Because the head was considered the most powerful part of the body thought to contain one’s spirit (and therefore, all of one’s knowledge), the Druids carved the “heads” of turnips and rutabagas into lanterns, placed candles inside of them, and left them out on their front porches, once again, in an attempt to frighten off mischievous or malevolent entities. According to the Jeremiah Project’s website, “it was said that if a demon were to encounter something as fiendish-looking as itself, it would run away in terror, thus sparing the houses’ dwellers from their ravages.” When Halloween was transplanted to North America, because pumpkins, as a crop, were more accessible, we naturally began carving them instead.
Interestingly, the term “jack-o-lantern” is derived from the Irish legend of Stingy Jack, a miserly and greedy farmer known for his hard-drinking and gambling ways. According to the tale, good ole’ Jack successfully tricked the devil into climbing a tree where he had prepared a trap in the shape of a cross. Obviously unhappy with being duped, in revenge, the devil placed a curse upon Jack in which he was condemned to wander the earth at night, for all of eternity, with nothing more than a turnip lantern to light his way.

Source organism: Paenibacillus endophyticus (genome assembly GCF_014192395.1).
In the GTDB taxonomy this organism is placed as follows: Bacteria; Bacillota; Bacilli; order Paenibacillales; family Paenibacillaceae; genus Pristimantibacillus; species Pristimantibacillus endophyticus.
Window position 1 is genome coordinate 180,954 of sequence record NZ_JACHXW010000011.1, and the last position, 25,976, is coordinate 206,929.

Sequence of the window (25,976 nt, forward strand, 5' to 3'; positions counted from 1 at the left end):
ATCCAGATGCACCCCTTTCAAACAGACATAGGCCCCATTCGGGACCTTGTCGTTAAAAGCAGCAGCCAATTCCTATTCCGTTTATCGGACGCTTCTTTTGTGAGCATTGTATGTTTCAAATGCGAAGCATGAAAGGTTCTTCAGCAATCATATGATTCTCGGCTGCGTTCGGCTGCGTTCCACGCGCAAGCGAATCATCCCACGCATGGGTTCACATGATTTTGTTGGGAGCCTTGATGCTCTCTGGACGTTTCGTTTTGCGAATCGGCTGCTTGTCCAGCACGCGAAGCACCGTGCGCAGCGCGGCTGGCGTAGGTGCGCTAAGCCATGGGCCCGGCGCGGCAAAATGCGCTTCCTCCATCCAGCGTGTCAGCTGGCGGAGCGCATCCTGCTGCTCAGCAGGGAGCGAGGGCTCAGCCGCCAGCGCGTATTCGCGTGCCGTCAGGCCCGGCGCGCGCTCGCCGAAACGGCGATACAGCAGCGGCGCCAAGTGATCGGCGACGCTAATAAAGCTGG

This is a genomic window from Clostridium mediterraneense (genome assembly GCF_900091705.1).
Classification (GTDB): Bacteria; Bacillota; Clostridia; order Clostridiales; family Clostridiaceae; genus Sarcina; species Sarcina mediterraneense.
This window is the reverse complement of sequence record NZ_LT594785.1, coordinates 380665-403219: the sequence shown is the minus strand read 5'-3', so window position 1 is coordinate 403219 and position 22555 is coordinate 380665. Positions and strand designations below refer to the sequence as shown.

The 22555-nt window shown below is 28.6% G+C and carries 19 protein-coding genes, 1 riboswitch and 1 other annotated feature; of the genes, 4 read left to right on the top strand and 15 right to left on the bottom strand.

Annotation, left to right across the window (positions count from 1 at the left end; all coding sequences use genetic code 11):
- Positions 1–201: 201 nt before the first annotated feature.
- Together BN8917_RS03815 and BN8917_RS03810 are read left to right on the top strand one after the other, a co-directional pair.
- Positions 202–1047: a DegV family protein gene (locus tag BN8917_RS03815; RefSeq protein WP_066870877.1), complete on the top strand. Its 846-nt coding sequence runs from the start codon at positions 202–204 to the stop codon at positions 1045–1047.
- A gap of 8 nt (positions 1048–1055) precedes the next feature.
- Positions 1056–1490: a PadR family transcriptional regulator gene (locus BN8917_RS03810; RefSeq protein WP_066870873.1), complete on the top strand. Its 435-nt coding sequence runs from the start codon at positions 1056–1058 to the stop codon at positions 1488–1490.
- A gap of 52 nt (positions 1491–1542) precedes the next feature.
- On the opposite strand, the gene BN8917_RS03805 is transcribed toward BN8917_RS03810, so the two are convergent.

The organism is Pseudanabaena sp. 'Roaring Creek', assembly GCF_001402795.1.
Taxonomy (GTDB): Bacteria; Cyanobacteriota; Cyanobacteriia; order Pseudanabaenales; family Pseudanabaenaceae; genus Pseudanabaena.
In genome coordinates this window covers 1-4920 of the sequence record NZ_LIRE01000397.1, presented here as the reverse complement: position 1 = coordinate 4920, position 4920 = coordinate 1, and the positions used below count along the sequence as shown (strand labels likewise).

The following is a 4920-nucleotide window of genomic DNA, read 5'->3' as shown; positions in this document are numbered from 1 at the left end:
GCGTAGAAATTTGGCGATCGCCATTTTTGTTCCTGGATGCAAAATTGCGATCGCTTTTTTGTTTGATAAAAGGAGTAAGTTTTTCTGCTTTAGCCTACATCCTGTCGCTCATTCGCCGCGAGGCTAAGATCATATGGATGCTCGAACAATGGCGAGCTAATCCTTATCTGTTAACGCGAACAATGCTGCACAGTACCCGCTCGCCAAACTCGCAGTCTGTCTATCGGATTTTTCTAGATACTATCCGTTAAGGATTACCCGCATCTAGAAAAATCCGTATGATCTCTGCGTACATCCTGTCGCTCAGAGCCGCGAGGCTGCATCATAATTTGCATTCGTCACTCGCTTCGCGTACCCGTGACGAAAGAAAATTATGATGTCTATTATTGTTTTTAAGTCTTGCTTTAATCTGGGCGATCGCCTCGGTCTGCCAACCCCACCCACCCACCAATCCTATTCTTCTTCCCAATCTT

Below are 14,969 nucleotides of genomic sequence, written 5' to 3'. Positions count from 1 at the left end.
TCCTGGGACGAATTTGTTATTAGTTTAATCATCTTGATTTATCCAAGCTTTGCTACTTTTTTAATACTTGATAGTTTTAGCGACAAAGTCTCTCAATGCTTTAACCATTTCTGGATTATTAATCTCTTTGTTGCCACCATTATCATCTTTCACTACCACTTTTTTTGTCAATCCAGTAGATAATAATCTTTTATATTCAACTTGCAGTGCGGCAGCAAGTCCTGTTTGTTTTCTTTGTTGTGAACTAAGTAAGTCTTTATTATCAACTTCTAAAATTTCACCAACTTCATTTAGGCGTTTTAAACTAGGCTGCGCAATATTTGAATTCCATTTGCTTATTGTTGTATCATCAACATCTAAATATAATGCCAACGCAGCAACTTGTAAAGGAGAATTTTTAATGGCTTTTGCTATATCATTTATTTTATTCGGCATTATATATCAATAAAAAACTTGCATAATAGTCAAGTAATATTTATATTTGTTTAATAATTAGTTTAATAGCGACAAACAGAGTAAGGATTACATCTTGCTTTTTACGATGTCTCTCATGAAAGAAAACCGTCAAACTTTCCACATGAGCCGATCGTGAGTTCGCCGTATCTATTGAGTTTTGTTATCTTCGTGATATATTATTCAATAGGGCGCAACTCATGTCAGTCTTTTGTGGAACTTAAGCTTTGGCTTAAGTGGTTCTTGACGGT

And finally ghoulish home décor and orthodox costume choices. While North America’s history of classic horror films has undoubtedly influenced both of the aforementioned topics, again we have the Pagans to thank for the initial inspiration. During “The Feast of Samhain,” it was common to furnish one’s residence with bones and skeletons again to repel, as well as to pacify any undesirable supernatural presences that were lurking about.